Provinces to team up on drug purchases
Canada’s premiers are joining forces to rein in ballooning health-care costs by pooling their purchasing power for drugs and medical supplies.
The premiers unveiled plans on Friday to set up a national agency that would be responsible for purchasing $10-billion in prescription drugs a year as well as medical supplies and equipment.
Having one entity responsible for drug purchases for all 13 provinces and territories would lower costs on a major contributor to the growing tab for health care.
Rising health-care costs dominated the premiers’ two-day annual meeting in Winnipeg. For the first time as a group, the premiers tackled the question of whether the country can sustain a system many Canadians appear to take for granted.
“We’re really just beginning to understand how much we can do together,” Ontario Premier Dalton McGuinty said at the closing news conference on Friday. “You can only go so far on your own.”
The McGuinty government has led the way in cracking down on the rising cost of generic prescription drugs. The province waged a bitter fight with pharmacy chains this year by cutting the price of generic drugs to 25 per cent of the equivalent brand-name medication from 50 per cent.
British Columbia and Alberta have also taken steps to reduce their prescription drug costs. But they have not gone as far as Ontario, leaving Canada with a patchwork system of drug-purchasing plans.
Setting up a national purchasing agency would allow the provinces and territories to buy more drugs for less money and divert those savings into other health-care services.
“The provinces have to be innovative and find ways to offer services in the most cost efficient way possible,” said Manitoba Premier Greg Selinger, host of this year’s gathering,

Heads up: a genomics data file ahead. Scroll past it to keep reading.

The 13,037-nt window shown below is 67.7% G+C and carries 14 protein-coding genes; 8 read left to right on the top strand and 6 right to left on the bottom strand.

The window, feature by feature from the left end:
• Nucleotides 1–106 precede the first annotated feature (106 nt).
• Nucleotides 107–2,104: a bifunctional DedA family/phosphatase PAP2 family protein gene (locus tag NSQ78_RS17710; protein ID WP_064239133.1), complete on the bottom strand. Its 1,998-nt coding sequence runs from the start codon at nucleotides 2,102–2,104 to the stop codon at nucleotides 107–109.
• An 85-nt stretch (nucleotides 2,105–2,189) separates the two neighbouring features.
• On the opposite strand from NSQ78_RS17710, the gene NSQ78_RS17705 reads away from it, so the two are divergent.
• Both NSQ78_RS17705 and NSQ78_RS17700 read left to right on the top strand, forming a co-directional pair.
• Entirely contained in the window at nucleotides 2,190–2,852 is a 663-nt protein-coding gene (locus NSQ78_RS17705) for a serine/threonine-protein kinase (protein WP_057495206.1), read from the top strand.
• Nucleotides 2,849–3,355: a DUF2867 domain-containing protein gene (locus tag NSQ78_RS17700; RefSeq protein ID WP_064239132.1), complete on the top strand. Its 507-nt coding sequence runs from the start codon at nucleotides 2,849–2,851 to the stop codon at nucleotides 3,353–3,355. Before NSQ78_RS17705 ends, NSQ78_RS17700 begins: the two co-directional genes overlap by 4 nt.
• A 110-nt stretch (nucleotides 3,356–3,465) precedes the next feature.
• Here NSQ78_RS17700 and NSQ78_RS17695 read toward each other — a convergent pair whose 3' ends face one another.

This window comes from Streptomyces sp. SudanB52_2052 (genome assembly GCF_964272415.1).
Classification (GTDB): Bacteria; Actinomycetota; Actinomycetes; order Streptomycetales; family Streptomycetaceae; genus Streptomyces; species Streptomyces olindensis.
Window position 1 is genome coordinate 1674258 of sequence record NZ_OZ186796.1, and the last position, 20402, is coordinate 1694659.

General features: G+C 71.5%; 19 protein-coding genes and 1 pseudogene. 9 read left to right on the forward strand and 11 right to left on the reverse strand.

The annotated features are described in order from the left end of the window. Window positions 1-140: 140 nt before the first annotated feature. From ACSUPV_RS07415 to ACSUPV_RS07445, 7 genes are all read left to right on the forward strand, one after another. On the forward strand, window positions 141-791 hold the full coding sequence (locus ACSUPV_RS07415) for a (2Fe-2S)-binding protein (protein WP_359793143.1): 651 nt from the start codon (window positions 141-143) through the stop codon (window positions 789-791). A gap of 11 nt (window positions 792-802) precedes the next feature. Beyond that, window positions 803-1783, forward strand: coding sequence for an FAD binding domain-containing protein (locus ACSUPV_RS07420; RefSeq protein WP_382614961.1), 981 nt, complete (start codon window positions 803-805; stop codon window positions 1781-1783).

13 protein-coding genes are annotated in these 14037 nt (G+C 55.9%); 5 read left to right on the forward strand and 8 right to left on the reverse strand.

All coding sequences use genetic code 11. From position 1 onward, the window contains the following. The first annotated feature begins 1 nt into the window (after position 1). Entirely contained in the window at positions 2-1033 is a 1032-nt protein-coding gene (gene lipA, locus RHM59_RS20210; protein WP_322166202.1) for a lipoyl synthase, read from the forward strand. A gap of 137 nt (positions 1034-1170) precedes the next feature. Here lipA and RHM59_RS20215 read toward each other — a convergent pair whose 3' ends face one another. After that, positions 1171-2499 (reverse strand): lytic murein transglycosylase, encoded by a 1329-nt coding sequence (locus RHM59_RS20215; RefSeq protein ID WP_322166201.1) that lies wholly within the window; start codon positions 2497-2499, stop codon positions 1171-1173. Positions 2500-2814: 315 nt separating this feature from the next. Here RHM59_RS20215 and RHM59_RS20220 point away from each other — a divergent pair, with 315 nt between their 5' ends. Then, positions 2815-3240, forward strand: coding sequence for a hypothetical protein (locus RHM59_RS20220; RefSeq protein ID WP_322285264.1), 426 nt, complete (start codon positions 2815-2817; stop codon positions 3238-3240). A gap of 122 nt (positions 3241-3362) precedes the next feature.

The national purchasing agency was part of a two-pronged strategy devised at the meeting. The premiers also pledged to kick-start talks with the federal government over a funding accord that expires in 2014.
The federal government contributes about 20 cents of every dollar the provinces spend on health care. The provinces are slated to receive annual increases of 6 per cent under the Canada Health Transfer program, which expires on March 31, 2014.
Quebec Premier Jean Charest said he is no longer worried that the federal government will drastically cut transfer payments.
A Quebec newspaper suggested earlier this week that Finance Minister Jim Flaherty may try to tie annual health-transfer increases to gross domestic product growth. But The Globe and Mail quoted a spokesman in his office, stating that Mr. Flaherty never said health transfers would be linked to GDP growth.
“That in itself is a positive indication of where we’re going,” Mr. Charest said. “The statements made by [Mr. Flaherty’s spokesman] indicate to us that people are acting in good faith.”
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